We close with a vision for the future. We are presented with a laundry list of clean energy options that have been successful in communities in our own country as well as other countries around the world. The authors know there is no silver bullet to solve this problem and they introduce us to a host of small and mid-sized regional solutions that, when combined, could provide salvation.
The strength here is the breadth of information, but it comes at the cost of its depth. Clearly there is much critical thought here and attempts are made to include it, but there just isn't the space to do so adequately. For example, in the chapter on agriculture they suggest the possibility of farmers installing systems that would capture the methane from their animals' waste in order to generate electricity. They completely fail to acknowledge that what they're talking about here are factory farms, a system which in and of itself is unsustainable and that has its own set of environmental, ethical, and social issues. While a complete exploration of this topic is obviously outside the purview of this book, to suggest that we draw from one unsustainable environment-damaging system to replace another doesn't seem to be a viable solution.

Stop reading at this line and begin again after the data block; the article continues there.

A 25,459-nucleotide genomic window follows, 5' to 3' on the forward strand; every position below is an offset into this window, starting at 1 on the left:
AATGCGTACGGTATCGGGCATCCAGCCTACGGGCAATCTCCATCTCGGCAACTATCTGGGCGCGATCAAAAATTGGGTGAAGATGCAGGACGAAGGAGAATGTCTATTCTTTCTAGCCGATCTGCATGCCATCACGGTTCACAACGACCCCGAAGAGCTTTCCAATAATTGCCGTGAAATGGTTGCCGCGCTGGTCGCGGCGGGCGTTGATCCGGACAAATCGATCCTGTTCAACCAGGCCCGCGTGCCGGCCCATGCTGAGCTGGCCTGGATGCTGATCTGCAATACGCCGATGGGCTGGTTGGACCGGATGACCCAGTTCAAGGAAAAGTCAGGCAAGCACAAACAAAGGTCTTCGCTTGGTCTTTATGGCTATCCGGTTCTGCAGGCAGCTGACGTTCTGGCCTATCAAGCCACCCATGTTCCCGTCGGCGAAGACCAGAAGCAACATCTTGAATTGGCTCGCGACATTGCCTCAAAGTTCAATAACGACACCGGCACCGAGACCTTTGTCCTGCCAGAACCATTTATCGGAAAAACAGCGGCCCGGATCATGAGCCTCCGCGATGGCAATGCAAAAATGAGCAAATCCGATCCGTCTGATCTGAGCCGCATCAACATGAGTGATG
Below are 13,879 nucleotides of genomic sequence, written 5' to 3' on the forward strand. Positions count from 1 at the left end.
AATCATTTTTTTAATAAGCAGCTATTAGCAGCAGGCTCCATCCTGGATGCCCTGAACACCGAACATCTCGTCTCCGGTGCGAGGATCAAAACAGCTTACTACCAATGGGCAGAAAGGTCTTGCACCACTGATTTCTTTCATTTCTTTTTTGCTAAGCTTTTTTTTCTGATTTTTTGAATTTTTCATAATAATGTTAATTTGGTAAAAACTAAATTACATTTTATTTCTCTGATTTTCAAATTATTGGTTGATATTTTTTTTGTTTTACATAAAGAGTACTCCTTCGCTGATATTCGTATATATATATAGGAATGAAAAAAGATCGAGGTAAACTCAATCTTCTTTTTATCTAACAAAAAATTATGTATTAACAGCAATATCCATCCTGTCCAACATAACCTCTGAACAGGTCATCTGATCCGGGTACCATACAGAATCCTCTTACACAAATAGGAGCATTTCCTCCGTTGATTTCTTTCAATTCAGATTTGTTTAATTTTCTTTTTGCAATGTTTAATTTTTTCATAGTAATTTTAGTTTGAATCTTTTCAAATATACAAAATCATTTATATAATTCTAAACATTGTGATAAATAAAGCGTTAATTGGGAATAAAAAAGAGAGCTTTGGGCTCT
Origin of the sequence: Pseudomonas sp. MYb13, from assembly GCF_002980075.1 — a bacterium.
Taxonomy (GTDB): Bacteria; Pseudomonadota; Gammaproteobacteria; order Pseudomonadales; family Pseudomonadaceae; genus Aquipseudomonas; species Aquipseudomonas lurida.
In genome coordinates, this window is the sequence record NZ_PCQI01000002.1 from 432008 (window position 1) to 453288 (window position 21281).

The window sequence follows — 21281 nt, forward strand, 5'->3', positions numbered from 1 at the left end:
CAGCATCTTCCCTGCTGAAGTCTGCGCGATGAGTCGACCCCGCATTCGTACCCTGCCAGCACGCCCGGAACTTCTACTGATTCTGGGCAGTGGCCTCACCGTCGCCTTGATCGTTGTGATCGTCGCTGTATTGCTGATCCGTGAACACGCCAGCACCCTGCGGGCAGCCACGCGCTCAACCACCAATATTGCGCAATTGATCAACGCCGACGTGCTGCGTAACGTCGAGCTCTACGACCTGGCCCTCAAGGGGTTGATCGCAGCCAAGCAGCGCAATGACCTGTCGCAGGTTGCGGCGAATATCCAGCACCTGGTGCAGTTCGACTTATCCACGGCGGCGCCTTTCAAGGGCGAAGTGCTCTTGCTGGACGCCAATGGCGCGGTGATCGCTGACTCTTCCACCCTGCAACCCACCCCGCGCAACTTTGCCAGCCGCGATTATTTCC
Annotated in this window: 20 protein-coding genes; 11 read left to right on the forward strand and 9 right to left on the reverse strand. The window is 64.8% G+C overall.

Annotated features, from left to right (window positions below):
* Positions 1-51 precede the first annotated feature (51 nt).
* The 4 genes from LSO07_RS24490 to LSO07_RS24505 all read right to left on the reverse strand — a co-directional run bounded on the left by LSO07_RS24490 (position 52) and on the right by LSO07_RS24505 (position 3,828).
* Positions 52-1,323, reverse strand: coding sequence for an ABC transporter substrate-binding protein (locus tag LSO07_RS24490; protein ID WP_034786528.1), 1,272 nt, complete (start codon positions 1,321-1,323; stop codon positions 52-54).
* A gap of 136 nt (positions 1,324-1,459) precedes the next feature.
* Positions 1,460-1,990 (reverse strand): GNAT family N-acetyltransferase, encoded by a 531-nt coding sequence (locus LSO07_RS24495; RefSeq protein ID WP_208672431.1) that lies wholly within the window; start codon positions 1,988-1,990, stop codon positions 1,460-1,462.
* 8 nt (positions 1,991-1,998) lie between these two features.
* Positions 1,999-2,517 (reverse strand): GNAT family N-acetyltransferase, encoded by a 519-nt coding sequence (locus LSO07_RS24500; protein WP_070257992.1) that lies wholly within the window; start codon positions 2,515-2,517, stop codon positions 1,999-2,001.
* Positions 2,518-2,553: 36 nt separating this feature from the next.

Easily readable and appropriate as a solid introduction to our modern energy crisis, McNerney and Cheek do a laudable job of organizing a great wealth of information into terms and examples that anyone can understand and relate to. Their call is to the public to put pressure on their congressional leaders and on politicians to have the political will to put the good of the country above their own personal gain. Let's hope that this is the direction that we're headed.